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Markets

Troubles at Petrobras weigh on Bovespa; Mexican peso extends deep freeze slide

  • Petrobras shares slide 5% as CEO resists pressure to resign.
  • Mexican peso down for 5th straight day; set for 2% weekly loss.
  • Mexico's government readying ~$5 bln Pemex lifeline –source.
Published February 19, 2021

Brazil's Bovespa slid on Friday as oil major Petrobras slumped on concerns about top management, while Mexico's peso fell for a fifth straight session as the effects of a deep freeze in the neighboring state of Texas spilled over into Mexico, hindering factories.

Shares of Petroleo Brasileiro slid around 5%, on course for their worst session since October as its chief executive resisted pressure from Brazil's President Jair Bolsonaro to resign following tensions over rising fuel prices.

While Bolsonaro has expressed sympathy for truckers threatening to strike over higher diesel prices, Castello Branco said their complaints were not the company's problem and insisted that Petrobras will set prices independently of political pressure.

Underperforming regional peers, the Bovespa index slipped 0.9%, putting it on track for a 1% weekly decline.

Brazil's real, meanwhile rose 0.9% against a softer dollar, but as is the case with most emerging market currencies, looked to post declines on the week as rising US Treasury yields squeezed risk assets.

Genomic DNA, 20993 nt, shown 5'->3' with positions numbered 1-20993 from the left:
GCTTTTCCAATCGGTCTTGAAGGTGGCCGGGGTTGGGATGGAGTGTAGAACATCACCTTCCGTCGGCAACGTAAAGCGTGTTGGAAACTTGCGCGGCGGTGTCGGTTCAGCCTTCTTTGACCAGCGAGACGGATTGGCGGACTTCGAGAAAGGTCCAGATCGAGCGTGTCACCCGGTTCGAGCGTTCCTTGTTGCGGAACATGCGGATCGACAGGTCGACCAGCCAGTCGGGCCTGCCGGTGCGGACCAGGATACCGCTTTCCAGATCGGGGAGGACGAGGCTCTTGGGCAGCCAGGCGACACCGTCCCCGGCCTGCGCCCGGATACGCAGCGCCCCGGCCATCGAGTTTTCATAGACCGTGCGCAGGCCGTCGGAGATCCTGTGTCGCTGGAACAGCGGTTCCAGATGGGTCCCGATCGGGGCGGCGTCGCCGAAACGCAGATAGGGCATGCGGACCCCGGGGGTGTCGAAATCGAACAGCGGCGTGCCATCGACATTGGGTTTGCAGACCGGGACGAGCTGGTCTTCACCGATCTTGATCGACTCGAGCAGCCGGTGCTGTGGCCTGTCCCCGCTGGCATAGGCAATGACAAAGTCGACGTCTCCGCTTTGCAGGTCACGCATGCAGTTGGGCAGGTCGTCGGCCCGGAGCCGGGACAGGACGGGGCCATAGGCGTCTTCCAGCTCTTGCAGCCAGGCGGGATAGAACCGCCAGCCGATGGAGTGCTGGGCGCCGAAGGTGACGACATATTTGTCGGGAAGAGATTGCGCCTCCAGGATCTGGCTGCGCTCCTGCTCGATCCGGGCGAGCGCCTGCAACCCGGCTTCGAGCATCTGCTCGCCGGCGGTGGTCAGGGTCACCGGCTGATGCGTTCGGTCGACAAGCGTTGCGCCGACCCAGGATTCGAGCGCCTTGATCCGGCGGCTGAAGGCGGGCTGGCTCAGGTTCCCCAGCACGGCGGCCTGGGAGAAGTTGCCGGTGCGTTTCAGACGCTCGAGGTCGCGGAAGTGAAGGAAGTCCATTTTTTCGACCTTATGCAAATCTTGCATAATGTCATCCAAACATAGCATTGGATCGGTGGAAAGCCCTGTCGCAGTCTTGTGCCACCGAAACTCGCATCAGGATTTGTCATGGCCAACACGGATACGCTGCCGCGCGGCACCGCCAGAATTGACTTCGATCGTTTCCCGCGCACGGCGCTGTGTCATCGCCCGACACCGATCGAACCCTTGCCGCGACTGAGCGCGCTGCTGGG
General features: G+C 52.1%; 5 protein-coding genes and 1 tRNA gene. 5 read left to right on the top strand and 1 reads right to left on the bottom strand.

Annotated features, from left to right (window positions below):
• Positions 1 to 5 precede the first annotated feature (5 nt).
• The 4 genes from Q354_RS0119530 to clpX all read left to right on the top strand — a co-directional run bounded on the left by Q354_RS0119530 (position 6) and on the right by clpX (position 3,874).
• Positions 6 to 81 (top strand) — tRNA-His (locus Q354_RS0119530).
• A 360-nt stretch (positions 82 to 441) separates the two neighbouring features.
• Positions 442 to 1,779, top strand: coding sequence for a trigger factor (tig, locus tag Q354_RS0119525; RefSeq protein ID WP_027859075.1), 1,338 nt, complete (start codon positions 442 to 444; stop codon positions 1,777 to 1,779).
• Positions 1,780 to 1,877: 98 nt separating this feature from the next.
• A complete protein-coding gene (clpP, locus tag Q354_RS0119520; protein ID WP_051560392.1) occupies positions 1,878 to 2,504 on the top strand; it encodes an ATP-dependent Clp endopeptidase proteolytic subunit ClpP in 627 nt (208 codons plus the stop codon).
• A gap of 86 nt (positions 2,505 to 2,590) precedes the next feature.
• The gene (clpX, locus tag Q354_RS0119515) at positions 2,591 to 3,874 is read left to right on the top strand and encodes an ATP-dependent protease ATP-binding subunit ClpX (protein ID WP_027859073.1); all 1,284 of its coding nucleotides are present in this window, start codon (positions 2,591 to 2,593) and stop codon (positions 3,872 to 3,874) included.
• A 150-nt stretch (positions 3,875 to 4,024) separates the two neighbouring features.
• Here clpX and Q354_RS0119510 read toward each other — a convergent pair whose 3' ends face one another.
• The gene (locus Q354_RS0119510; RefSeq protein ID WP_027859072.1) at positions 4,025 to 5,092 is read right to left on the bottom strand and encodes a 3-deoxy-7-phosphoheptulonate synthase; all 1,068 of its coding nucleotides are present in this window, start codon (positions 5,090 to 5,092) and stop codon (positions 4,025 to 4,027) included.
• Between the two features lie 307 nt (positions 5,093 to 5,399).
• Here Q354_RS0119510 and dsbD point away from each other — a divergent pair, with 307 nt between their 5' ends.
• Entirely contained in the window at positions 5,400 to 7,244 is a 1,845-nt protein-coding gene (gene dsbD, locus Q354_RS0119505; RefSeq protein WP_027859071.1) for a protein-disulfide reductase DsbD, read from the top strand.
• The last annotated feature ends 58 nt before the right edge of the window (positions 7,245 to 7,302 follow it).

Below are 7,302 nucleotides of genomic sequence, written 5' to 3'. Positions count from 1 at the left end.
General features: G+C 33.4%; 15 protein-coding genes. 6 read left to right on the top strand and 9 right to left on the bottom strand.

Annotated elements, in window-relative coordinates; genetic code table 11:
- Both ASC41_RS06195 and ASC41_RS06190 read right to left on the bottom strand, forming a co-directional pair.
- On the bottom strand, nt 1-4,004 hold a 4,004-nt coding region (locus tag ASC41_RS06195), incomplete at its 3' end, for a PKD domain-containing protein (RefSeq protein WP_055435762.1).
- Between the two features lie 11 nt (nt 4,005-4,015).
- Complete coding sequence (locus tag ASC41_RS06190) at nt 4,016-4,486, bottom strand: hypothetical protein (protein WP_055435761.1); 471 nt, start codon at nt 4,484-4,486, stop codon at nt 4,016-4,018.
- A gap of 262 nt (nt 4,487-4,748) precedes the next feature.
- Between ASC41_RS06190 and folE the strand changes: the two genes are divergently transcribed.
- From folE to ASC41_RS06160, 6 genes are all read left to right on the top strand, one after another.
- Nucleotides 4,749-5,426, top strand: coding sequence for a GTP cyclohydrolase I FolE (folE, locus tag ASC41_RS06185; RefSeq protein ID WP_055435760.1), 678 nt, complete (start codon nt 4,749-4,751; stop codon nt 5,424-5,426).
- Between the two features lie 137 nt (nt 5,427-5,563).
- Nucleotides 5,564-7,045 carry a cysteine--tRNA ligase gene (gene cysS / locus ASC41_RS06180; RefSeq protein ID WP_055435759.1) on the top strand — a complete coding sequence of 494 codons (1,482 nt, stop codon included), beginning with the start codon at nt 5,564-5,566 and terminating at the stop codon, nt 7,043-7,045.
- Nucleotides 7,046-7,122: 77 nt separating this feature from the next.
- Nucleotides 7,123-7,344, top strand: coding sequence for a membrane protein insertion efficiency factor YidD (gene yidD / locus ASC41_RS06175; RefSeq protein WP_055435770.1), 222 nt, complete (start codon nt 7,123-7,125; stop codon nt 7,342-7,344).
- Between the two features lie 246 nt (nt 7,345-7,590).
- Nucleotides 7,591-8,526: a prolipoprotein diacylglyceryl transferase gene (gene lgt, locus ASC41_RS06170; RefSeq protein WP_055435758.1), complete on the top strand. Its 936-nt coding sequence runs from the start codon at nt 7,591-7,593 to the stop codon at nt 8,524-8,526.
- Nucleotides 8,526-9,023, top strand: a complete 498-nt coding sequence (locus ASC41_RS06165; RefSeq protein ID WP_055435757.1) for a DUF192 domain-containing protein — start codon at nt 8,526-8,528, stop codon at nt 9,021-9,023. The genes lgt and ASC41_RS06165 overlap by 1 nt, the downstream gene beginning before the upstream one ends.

Brazil's Congress will next week analyze a constitutional amendment that aims to revive emergency cash transfers to millions, while examine cuts elsewhere to stop from breaching a spending cap. The country's stretched fiscal status has weighed on interest in Brazil's financial markets.

Mexico's peso weakened 0.5% as investors worried about a hit to the country's manufacturing sector. More companies halted production in Mexico due to power blackouts caused by Texas limiting fuel supply owing to the cold wave there.

Electric power and water service slowly resumed at darkened oilfields and refineries in Texas on Friday.

The peso has lost about 2% over the last five sessions.

Meanwhile, Reuters exclusively reported that Mexico's government is planning to inject a total of about $5 billion into state oil company Petroleos Mexicanos (Pemex) this year.

But market experts were less than enthused.

"This is in line with our expectations as well as the long standing government approach of offering ad hoc assistance to Pemex without fixing the core problems," said Citigroup strategists.

Concerns about the weight of bailing out the firm on Mexico's economy have led to downgrades by rating agencies of both the firm and Mexico's sovereign credit rating.

Copper prices rallied and top producer Chile's peso firmed to six-week highs, while sliding oil prices weighed on crude exporter Colombia's peso.

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